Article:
While she expressed a difficulty in staying balanced, she expresses some key aspects of balance required when one loves to decorate. She does not hold back sharing the importance of decorating for your family instead of in spite of your family. As a Catholic wife and mother, I have seen my love of decorating and creative projects as a way to make a beautiful space for my family. I would have made different choices or used different styles if it were only about me, but I see this gift and these skills as part of my vocation to be used for my vocation, my call to love and serve the people I live with. Mrs. Parsons views it the same way. She refers to decorating as her love language for her family. What a beautiful concept!

Because it is tied into our vocation, I believe we should always make some effort. That effort does not have to be perfect. It will wax and wane.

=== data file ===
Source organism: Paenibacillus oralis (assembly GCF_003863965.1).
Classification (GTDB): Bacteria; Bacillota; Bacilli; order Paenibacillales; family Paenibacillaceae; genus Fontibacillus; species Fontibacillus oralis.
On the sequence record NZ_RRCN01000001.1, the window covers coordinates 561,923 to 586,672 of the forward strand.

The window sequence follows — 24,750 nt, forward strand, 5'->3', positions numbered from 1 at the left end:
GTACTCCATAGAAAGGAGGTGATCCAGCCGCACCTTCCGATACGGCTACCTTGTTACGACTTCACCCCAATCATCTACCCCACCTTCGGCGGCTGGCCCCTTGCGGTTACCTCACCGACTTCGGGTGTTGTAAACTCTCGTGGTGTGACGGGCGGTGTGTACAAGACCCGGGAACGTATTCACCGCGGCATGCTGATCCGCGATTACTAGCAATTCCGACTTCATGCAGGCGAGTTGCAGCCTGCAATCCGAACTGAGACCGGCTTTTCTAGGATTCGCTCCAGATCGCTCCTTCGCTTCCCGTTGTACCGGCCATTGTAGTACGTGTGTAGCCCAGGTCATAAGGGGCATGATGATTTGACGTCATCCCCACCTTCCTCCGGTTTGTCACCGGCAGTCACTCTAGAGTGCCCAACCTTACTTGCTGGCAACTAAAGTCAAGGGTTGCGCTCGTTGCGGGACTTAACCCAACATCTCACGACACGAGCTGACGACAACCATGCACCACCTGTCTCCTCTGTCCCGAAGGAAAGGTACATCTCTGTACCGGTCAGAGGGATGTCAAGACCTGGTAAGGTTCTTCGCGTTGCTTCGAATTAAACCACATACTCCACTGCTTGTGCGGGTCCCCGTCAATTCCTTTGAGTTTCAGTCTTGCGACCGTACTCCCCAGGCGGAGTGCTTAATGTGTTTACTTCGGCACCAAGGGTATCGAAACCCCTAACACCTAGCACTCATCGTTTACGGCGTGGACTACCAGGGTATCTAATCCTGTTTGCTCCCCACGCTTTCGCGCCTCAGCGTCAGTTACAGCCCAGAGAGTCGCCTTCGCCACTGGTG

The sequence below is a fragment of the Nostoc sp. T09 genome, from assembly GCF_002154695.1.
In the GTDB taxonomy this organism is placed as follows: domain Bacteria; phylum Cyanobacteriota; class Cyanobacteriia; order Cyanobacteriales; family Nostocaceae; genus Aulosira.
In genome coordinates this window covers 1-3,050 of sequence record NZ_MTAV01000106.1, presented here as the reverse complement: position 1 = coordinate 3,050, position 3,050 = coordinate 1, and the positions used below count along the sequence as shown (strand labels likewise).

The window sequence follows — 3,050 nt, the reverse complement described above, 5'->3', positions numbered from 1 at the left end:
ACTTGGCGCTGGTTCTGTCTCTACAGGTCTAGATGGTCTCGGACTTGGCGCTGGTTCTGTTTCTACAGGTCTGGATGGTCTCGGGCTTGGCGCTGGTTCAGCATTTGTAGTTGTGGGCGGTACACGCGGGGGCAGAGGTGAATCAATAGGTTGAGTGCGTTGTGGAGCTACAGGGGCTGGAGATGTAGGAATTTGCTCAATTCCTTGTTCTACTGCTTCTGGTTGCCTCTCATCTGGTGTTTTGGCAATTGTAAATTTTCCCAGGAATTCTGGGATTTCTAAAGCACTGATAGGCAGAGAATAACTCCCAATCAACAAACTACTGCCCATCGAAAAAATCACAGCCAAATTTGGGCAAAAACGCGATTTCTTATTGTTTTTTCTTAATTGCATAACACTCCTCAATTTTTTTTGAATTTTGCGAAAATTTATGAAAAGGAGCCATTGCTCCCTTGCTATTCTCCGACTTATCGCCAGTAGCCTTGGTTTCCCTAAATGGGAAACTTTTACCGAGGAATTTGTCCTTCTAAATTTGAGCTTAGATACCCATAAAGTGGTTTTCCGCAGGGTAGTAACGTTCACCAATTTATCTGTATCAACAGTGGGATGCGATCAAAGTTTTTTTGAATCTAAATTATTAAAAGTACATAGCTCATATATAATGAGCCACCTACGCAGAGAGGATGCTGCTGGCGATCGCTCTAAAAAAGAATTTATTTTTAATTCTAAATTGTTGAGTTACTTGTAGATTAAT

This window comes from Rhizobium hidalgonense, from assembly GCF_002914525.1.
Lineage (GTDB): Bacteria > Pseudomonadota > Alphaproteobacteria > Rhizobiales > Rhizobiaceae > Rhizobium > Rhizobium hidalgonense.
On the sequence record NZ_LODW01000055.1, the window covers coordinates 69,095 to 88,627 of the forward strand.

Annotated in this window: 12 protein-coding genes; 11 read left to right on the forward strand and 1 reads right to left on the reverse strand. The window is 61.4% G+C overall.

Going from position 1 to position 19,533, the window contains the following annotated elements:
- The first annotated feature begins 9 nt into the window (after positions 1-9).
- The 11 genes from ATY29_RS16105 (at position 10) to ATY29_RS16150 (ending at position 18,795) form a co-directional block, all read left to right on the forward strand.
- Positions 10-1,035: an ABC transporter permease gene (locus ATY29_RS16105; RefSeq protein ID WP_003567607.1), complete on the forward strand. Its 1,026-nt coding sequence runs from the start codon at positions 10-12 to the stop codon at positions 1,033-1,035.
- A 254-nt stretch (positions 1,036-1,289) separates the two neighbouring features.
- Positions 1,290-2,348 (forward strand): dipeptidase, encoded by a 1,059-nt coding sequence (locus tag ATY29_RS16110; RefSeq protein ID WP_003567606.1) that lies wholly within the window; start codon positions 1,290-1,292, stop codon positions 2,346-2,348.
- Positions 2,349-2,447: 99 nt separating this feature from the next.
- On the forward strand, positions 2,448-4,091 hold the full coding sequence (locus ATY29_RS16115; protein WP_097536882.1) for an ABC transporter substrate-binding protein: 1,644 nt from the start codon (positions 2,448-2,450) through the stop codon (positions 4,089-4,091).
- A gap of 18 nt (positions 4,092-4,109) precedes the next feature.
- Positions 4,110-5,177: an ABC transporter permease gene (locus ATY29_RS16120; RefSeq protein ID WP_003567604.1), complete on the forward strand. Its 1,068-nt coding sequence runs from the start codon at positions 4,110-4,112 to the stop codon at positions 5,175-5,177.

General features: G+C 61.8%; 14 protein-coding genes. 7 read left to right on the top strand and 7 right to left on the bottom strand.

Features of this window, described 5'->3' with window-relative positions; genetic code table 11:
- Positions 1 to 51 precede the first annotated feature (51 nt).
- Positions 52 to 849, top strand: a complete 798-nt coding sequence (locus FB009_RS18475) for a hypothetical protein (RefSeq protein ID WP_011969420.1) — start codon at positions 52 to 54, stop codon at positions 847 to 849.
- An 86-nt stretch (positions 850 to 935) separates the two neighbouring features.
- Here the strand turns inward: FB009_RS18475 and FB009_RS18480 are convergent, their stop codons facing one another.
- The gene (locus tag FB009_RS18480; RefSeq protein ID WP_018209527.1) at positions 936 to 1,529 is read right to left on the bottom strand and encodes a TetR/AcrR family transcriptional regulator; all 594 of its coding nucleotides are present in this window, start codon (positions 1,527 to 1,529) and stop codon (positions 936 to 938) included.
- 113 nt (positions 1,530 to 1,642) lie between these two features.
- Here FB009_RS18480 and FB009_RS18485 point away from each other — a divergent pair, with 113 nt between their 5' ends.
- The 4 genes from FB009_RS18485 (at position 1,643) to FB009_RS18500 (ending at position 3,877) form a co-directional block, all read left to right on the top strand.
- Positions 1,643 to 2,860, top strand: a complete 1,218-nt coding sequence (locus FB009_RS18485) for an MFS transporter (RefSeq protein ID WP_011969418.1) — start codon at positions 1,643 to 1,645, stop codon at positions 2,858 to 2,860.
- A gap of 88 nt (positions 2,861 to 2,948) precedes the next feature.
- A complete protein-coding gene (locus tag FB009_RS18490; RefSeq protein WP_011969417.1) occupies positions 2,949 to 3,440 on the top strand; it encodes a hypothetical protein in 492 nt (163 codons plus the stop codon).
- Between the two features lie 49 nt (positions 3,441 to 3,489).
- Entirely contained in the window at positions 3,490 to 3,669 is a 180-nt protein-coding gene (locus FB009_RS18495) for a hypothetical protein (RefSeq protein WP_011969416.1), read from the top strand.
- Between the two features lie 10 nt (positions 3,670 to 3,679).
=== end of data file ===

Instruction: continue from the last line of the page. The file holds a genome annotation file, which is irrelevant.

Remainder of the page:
I identify with her and I am learning from her. Over 6 years ago I began re-upholstering pieces but never dared venture towards zipper foots, zippers, piping, or slipcovers. One day, I plan on changing that largely in part because of her encouragement and the clarity of her instruction.

So thank you, Miss Mustard Seed!

Review of The Home Design Doodle Book

As an avid reader of the blog, Miss Mustard Seed was excited to explore her latest creation, The Home Design Doodle Book. I was not disappointed. The artist in me delighted in the look and design of it. The friend in me delighted in the gift potential, already thinking of several friends who would enjoy this book. The fan of me happily supported a woman who inspires me.

First, this is a book by a creative, crafty artist…and this book is beautiful. It is filled with heart, joy, and inspiration.

Second, this book contains the most sensible, five steps for discovering your style.

  1. Observe and collect items//swatches/images that speak to you
  2. Filter what you love vs. what you love for your home
  3. Recognize patterns in the images/items you love for your home
  4. Unearth your style based on the patterns observed